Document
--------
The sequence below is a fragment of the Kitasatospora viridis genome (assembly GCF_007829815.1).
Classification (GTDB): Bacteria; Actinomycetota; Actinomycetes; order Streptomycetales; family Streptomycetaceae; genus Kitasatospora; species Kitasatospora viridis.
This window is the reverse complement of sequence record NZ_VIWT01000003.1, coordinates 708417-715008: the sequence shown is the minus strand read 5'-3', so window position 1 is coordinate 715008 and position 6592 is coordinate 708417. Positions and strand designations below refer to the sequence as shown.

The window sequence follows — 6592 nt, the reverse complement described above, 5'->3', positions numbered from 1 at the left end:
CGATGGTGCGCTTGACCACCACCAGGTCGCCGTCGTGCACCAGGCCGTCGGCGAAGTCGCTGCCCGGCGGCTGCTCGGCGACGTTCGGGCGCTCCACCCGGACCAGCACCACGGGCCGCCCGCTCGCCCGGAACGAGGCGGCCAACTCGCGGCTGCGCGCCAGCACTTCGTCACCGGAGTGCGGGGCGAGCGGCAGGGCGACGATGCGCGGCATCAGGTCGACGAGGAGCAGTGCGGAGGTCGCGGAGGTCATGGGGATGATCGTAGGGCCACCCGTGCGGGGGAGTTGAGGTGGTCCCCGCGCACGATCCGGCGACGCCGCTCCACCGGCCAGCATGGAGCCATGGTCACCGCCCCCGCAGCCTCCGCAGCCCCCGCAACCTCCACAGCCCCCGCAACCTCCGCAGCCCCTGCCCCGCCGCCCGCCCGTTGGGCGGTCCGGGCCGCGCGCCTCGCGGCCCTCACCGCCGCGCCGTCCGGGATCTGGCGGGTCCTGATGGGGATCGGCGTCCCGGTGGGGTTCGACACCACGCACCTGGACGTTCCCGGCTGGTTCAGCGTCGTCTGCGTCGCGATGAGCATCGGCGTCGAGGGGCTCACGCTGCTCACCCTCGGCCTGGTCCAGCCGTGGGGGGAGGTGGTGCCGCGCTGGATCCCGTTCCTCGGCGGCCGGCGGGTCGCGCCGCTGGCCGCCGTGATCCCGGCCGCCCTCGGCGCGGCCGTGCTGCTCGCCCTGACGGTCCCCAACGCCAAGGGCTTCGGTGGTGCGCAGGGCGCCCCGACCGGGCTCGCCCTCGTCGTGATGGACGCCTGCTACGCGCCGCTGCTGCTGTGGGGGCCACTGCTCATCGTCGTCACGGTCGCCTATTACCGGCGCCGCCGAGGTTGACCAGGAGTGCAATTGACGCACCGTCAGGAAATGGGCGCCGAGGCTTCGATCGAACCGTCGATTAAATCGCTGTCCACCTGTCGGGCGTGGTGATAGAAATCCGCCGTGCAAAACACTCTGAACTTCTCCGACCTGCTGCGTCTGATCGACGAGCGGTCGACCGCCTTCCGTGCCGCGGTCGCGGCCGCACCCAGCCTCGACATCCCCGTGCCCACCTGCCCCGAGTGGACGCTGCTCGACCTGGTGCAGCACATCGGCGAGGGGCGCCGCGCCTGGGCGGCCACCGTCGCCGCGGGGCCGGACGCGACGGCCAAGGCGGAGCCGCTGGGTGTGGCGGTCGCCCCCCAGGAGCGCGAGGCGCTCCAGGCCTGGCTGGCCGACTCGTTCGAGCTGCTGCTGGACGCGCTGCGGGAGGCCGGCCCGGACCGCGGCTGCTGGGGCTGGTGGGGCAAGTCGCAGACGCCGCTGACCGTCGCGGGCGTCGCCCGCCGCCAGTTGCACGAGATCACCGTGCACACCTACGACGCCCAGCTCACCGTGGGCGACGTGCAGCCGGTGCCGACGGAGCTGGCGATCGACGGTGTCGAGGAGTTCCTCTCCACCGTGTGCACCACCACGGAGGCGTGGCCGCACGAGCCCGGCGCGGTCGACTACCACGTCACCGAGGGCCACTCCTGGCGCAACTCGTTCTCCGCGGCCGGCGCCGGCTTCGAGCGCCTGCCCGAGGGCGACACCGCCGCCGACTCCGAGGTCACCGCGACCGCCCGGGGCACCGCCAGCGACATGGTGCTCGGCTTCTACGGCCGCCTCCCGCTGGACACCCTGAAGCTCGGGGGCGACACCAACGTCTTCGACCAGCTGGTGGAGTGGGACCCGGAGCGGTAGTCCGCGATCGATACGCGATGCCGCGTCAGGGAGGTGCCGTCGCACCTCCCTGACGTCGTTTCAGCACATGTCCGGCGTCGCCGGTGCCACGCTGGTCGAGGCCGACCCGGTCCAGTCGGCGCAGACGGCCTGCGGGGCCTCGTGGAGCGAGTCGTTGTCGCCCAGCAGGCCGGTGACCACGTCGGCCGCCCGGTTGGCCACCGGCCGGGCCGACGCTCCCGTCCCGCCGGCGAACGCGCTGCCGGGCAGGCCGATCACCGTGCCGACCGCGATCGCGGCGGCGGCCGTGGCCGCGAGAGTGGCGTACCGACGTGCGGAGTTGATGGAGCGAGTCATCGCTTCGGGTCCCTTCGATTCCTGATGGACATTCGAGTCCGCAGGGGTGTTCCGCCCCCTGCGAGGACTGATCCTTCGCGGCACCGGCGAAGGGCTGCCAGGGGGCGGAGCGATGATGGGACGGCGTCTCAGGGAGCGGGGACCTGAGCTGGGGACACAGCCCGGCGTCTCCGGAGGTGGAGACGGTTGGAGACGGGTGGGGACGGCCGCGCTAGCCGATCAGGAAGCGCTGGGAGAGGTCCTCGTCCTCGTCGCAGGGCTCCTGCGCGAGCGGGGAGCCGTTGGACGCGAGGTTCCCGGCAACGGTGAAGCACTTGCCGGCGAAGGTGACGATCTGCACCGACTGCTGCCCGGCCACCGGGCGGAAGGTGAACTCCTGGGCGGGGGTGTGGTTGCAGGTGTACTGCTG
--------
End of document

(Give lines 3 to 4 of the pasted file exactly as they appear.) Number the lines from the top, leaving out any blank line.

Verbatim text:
This window is the reverse complement of sequence record NZ_VIWT01000003.1, coordinates 708417-715008: the sequence shown is the minus strand read 5'-3', so window position 1 is coordinate 715008 and position 6592 is coordinate 708417. Positions and strand designations below refer to the sequence as shown.

The window sequence follows — 6592 nt, the reverse complement described above, 5'->3', positions numbered from 1 at the left end: